They are easily preserved by drying and rehydrating. See “Drying” for more information about how to rehydrate. Don’t let the strained, rehydrated water go to waste. It can hold a lot of flavor. Add the liquid to the sauté pan with some brandy, and let it mostly evaporate while cooking, and the flavor will stay. See “Stalks and Liquids” for ways to preserve these liquids.
Craterellus tubaeformis (Yellow Foot or Winter Chanterelle): This Winter Chanterelle is thin fleshed with a mild flavor, but is not liked by everyone. What makes this a desirable mushroom is that it is available in the winter when few others are fruiting. It is usually free of insects, except in the hollow stalks where they might be hiding. This mushroom is good used with sharp cheddar cheese, green olives, sausages, curries, and chilies. I like to use it in egg dishes such as a quiche after slightly sautéing it first and then chopping it finely in a food processor before adding it to my recipe. They freeze well for later use after being cooked first.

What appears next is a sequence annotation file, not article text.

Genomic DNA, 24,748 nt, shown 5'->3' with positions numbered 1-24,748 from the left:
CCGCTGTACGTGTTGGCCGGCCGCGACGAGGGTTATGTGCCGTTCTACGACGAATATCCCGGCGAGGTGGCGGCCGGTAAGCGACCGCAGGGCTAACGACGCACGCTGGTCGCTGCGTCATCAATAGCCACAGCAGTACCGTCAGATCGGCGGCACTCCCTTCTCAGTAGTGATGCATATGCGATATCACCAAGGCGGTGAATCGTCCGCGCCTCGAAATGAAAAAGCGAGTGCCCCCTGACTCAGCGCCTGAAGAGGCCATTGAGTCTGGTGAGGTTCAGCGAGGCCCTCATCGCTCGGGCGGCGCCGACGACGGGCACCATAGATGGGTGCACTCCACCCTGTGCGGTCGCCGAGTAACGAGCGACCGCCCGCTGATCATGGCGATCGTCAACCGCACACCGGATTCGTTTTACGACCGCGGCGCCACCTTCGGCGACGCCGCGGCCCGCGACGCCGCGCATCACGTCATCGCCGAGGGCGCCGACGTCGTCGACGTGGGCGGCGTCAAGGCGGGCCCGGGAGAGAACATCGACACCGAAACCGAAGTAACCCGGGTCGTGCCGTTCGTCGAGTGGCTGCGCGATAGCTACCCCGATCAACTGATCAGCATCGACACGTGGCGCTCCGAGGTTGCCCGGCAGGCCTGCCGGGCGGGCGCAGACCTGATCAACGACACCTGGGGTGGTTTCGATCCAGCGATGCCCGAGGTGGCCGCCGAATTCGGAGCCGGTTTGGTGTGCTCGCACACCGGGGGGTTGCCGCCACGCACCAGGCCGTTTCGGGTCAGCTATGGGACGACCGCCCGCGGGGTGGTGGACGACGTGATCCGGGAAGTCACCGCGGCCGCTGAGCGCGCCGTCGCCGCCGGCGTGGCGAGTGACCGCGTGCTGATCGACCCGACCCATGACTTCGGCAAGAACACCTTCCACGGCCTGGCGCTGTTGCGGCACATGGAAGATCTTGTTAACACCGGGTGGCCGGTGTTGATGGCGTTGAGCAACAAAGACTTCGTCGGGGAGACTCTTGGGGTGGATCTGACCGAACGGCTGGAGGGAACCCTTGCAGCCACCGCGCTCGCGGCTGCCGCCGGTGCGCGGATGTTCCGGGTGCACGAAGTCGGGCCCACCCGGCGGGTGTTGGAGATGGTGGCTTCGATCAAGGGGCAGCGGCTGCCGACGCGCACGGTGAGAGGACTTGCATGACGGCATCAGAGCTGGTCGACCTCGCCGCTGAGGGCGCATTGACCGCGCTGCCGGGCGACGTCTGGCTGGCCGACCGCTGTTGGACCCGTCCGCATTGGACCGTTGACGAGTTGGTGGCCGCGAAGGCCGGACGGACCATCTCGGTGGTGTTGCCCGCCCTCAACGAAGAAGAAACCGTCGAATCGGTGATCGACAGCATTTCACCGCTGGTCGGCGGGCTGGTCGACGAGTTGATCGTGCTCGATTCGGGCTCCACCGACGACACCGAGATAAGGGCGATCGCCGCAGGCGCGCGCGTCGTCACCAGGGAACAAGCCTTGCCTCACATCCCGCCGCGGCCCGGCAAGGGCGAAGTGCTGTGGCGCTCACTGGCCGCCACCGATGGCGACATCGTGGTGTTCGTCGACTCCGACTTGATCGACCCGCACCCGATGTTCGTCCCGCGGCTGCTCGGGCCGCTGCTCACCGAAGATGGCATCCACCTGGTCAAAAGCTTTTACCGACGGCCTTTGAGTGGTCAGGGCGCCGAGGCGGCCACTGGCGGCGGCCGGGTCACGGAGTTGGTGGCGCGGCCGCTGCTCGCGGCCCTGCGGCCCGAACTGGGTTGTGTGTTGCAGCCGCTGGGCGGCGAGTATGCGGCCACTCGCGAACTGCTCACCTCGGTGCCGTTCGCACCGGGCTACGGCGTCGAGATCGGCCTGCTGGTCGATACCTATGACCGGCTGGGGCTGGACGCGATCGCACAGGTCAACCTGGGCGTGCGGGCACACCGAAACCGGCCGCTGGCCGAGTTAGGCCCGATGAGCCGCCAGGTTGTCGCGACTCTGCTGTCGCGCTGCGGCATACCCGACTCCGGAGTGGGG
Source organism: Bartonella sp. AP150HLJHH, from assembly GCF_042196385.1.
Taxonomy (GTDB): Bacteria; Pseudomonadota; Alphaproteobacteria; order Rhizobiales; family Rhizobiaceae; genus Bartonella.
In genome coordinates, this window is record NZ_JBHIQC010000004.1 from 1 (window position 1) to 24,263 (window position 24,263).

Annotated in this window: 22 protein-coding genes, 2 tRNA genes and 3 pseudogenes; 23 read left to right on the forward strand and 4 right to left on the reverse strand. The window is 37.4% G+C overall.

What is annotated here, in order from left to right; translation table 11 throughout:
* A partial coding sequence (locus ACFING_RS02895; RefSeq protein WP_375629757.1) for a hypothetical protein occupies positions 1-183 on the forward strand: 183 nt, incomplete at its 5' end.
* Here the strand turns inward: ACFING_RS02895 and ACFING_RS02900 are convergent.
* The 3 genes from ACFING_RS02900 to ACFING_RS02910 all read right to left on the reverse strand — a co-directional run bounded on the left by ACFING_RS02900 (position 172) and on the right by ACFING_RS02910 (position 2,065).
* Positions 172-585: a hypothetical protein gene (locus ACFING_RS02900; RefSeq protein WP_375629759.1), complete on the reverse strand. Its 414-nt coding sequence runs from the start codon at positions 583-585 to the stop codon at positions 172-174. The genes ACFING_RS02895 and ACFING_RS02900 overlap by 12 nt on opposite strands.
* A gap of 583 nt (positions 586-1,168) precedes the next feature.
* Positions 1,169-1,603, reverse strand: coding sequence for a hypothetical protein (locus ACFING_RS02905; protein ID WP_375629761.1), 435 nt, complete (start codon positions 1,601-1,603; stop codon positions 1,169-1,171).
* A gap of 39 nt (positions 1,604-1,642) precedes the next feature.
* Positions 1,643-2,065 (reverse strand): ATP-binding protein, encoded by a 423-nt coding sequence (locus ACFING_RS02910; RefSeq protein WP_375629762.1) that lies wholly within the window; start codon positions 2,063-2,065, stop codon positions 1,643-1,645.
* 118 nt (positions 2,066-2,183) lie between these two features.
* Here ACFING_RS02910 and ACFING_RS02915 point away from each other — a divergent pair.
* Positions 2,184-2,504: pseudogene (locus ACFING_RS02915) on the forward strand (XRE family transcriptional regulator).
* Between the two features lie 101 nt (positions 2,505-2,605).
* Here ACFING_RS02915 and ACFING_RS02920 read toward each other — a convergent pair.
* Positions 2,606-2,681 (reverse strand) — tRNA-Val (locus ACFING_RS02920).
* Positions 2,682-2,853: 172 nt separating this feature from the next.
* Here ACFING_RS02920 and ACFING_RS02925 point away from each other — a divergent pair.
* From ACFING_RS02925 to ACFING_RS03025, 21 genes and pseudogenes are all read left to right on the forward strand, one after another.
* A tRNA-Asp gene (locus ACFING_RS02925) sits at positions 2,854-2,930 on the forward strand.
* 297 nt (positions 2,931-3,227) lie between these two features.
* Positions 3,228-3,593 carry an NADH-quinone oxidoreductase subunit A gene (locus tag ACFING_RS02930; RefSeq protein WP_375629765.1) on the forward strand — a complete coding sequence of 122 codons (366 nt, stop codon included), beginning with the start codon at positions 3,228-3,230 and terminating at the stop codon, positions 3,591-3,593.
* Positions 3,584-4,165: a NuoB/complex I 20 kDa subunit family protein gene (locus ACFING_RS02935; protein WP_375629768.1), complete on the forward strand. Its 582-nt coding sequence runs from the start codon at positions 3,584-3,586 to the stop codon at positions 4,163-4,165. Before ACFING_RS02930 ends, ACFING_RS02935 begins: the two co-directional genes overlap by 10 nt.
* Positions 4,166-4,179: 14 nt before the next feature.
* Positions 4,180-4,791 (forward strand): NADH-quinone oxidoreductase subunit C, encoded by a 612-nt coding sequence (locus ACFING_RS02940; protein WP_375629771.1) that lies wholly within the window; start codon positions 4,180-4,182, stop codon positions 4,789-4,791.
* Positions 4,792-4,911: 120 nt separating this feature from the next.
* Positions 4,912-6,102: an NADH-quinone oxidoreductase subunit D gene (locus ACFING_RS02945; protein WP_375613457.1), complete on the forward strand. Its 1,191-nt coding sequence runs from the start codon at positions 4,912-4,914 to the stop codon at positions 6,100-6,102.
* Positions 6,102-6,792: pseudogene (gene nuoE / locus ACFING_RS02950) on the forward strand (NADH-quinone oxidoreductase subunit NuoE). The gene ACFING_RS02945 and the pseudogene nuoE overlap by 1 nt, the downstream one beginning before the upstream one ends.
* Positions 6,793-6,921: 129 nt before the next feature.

Fistulina hepatica (Beefsteak Mushroom): It has the look of a marbled steak, but it with an acidic flavor and can be somewhat slimy when working with it. It does make a good jerky, if marinated and then dried. It is also good when cooked and frozen. Use it in sweet and sour dishes, with lemon, sour cream, and in curries.
Gomphus clavatus (Pig’s Ear): This distinctive mushrooms is often riddled with insects, but if you do find some good ones, drying is the best way to preserve them. The flavor is good when young, but becomes less flavorful and insipid as it ages. Smoking or marinating works well too, especially when used fresh or after being frozen.